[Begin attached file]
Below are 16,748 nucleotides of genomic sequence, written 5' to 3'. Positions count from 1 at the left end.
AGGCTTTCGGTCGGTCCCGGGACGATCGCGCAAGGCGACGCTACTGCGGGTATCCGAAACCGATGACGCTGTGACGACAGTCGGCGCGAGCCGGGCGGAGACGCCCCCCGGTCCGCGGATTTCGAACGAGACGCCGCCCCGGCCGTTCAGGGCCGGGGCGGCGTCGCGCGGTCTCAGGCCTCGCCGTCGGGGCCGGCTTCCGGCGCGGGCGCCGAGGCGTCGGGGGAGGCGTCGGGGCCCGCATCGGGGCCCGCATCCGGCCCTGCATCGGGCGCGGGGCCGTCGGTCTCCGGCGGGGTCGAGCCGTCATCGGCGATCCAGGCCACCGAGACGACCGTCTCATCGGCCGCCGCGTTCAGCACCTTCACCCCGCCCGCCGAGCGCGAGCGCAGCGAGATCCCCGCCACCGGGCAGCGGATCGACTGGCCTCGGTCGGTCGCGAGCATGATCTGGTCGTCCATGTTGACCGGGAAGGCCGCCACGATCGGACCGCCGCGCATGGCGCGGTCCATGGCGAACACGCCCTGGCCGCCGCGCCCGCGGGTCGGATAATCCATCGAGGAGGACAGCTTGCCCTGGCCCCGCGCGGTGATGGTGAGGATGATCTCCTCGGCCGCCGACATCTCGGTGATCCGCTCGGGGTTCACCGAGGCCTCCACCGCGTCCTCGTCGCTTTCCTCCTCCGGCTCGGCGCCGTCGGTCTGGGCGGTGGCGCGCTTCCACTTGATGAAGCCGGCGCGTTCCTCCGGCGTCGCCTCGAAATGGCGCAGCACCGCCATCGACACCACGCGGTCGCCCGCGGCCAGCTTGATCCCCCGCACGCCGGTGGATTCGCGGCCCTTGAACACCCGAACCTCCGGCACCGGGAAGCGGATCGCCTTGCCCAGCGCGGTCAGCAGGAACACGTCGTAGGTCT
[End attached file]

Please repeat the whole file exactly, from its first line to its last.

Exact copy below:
Below are 16,748 nucleotides of genomic sequence, written 5' to 3'. Positions count from 1 at the left end.
AGGCTTTCGGTCGGTCCCGGGACGATCGCGCAAGGCGACGCTACTGCGGGTATCCGAAACCGATGACGCTGTGACGACAGTCGGCGCGAGCCGGGCGGAGACGCCCCCCGGTCCGCGGATTTCGAACGAGACGCCGCCCCGGCCGTTCAGGGCCGGGGCGGCGTCGCGCGGTCTCAGGCCTCGCCGTCGGGGCCGGCTTCCGGCGCGGGCGCCGAGGCGTCGGGGGAGGCGTCGGGGCCCGCATCGGGGCCCGCATCCGGCCCTGCATCGGGCGCGGGGCCGTCGGTCTCCGGCGGGGTCGAGCCGTCATCGGCGATCCAGGCCACCGAGACGACCGTCTCATCGGCCGCCGCGTTCAGCACCTTCACCCCGCCCGCCGAGCGCGAGCGCAGCGAGATCCCCGCCACCGGGCAGCGGATCGACTGGCCTCGGTCGGTCGCGAGCATGATCTGGTCGTCCATGTTGACCGGGAAGGCCGCCACGATCGGACCGCCGCGCATGGCGCGGTCCATGGCGAACACGCCCTGGCCGCCGCGCCCGCGGGTCGGATAATCCATCGAGGAGGACAGCTTGCCCTGGCCCCGCGCGGTGATGGTGAGGATGATCTCCTCGGCCGCCGACATCTCGGTGATCCGCTCGGGGTTCACCGAGGCCTCCACCGCGTCCTCGTCGCTTTCCTCCTCCGGCTCGGCGCCGTCGGTCTGGGCGGTGGCGCGCTTCCACTTGATGAAGCCGGCGCGTTCCTCCGGCGTCGCCTCGAAATGGCGCAGCACCGCCATCGACACCACGCGGTCGCCCGCGGCCAGCTTGATCCCCCGCACGCCGGTGGATTCGCGGCCCTTGAACACCCGAACCTCCGGCACCGGGAAGCGGATCGCCTTGCCCAGCGCGGTCAGCAGGAACACGTCGTAGGTCT